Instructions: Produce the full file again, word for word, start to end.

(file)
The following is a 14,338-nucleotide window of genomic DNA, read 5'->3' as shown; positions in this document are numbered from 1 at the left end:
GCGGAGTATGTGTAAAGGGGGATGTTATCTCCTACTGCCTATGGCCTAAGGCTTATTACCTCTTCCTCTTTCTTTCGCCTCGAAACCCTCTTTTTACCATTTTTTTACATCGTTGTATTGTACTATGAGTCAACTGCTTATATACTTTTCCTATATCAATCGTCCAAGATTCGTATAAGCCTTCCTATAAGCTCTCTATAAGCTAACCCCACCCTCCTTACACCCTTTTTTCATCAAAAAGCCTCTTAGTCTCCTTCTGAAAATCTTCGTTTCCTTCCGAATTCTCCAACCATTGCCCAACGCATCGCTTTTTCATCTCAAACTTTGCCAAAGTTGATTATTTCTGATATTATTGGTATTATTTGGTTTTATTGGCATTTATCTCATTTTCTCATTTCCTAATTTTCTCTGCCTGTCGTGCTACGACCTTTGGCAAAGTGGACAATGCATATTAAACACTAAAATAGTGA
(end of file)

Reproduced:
The following is a 14,338-nucleotide window of genomic DNA, read 5'->3' as shown; positions in this document are numbered from 1 at the left end:
GCGGAGTATGTGTAAAGGGGGATGTTATCTCCTACTGCCTATGGCCTAAGGCTTATTACCTCTTCCTCTTTCTTTCGCCTCGAAACCCTCTTTTTACCATTTTTTTACATCGTTGTATTGTACTATGAGTCAACTGCTTATATACTTTTCCTATATCAATCGTCCAAGATTCGTATAAGCCTTCCTATAAGCTCTCTATAAGCTAACCCCACCCTCCTTACACCCTTTTTTCATCAAAAAGCCTCTTAGTCTCCTTCTGAAAATCTTCGTTTCCTTCCGAATTCTCCAACCATTGCCCAACGCATCGCTTTTTCATCTCAAACTTTGCCAAAGTTGATTATTTCTGATATTATTGGTATTATTTGGTTTTATTGGCATTTATCTCATTTTCTCATTTCCTAATTTTCTCTGCCTGTCGTGCTACGACCTTTGGCAAAGTGGACAATGCATATTAAACACTAAAATAGTGA